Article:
CIA drone aircraft in Afghanistan

Visitors at the Central Intelligence Agency stand on the official CIA seal.

On this Memorial Day, we examine the role of unmanned aircraft in the war in Afghanistan. Advances in technology allow planes to be flown without any human pilot inside them, instead the pilot is located on the ground below or even half a world away, connected by satellite. Those planes can perform surveillance missions or even drop bombs and shoot missiles.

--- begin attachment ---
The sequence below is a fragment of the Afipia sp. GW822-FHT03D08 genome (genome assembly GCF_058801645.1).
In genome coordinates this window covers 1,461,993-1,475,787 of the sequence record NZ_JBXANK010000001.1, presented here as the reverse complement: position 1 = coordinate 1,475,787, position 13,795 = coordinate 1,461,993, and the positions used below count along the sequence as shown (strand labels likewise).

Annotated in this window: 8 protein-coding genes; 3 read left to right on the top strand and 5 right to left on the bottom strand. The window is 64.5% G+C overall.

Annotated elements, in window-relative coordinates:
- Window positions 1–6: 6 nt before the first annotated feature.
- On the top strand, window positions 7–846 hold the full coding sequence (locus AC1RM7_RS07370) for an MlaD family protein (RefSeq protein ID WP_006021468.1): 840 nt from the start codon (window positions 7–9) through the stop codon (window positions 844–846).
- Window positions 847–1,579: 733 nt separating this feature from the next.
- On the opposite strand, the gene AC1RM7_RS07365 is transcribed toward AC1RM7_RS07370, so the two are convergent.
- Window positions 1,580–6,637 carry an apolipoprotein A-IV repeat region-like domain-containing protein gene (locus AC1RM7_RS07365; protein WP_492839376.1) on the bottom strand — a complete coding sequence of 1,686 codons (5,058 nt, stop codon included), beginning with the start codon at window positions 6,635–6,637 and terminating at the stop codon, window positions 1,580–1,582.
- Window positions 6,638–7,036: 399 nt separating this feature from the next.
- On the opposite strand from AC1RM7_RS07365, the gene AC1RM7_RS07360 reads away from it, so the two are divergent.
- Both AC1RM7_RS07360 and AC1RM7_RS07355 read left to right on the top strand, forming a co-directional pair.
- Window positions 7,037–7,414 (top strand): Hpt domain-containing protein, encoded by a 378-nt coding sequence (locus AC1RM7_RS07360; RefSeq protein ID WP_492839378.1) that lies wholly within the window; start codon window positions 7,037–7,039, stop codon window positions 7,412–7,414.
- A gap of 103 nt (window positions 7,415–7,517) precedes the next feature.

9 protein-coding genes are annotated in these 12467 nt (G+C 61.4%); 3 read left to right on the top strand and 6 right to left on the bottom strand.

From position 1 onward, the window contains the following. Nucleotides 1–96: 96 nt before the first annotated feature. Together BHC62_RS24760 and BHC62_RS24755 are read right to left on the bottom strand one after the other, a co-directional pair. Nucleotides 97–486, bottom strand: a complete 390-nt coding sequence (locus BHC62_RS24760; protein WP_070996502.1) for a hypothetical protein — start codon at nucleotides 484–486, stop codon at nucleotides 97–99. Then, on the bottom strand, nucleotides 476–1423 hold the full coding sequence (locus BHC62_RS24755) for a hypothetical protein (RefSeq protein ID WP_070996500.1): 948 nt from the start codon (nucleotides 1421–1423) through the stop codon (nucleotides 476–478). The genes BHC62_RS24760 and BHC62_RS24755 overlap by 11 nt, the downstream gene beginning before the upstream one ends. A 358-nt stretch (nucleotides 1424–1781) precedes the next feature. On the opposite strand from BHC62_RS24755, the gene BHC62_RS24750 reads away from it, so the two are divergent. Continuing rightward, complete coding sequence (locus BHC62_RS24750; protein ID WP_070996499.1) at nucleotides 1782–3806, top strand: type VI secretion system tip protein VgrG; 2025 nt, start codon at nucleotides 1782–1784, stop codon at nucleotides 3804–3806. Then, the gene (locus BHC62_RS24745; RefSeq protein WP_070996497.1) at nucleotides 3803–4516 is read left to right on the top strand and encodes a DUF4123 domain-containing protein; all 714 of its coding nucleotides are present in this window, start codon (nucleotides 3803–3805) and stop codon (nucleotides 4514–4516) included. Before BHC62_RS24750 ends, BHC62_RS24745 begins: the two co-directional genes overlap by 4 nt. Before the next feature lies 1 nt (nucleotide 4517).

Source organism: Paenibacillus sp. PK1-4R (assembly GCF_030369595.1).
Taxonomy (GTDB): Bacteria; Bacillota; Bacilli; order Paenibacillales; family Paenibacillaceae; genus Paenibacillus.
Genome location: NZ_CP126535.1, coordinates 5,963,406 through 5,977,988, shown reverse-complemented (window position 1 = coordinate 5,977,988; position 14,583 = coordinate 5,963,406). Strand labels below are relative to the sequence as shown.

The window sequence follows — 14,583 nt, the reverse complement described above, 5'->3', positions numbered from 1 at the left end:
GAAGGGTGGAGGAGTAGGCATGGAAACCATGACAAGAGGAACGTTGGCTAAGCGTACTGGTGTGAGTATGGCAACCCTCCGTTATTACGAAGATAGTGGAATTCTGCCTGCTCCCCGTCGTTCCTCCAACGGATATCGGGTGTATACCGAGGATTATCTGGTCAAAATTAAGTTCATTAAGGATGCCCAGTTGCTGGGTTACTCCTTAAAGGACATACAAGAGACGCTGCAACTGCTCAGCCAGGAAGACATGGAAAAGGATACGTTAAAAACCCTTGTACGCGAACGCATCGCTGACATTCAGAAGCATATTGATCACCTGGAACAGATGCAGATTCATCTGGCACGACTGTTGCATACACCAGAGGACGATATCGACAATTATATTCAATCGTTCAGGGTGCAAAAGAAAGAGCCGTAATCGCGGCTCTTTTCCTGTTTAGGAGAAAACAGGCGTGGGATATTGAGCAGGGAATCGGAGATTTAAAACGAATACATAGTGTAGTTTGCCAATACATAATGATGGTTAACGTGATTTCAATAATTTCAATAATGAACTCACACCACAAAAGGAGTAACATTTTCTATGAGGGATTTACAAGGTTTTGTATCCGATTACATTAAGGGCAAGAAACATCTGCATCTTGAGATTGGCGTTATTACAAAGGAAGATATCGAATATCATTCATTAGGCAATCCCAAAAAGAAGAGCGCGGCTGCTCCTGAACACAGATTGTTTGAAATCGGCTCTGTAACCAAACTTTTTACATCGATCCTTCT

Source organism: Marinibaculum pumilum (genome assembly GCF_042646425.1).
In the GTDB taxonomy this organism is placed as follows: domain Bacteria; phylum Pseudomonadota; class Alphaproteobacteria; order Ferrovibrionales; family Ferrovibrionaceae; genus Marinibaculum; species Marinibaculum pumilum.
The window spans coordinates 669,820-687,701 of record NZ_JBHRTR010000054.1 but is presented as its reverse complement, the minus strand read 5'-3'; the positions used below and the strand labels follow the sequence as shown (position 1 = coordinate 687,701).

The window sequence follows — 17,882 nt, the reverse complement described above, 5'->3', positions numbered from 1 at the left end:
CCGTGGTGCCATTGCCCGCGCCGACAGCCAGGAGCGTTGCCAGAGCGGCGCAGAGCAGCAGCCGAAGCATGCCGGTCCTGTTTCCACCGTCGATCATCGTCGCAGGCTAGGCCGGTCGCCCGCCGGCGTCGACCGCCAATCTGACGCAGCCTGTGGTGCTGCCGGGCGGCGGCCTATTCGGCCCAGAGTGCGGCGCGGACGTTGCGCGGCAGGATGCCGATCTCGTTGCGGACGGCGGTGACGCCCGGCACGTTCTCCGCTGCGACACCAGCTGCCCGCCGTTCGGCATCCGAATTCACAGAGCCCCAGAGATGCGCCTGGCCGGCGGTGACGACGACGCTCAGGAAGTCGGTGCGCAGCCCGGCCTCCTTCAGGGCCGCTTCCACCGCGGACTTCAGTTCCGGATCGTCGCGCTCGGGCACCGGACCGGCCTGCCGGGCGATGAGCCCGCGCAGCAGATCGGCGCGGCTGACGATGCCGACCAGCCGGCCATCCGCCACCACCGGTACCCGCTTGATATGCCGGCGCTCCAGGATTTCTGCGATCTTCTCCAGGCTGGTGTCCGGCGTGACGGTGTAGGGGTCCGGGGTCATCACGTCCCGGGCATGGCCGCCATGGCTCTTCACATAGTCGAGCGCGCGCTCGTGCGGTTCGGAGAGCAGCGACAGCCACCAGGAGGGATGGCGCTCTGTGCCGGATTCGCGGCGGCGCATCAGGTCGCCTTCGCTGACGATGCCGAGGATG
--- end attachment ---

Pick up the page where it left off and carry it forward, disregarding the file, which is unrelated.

This week, UN official Philip Alston is expected to deliver a report to the United Nations Human Rights Council in Geneva calling for these aircraft to be operated exclusively by the military when using "life and death power", meaning attack missions. Currently, the aircraft are sometimes operated by the CIA or CIA contractors, who are civilian personnel. It's an issue that can have major consequences for the future of war efforts in America and around the world. We speak to Noah Schactman who writes the Danger Room blog for Wired.com about the technology in these planes. We also interview Gary Solis, who teaches the law of war at Georgetown University. Solis is also an adjunct professor at West Point and a 28-year veteran of the Marine Corps.

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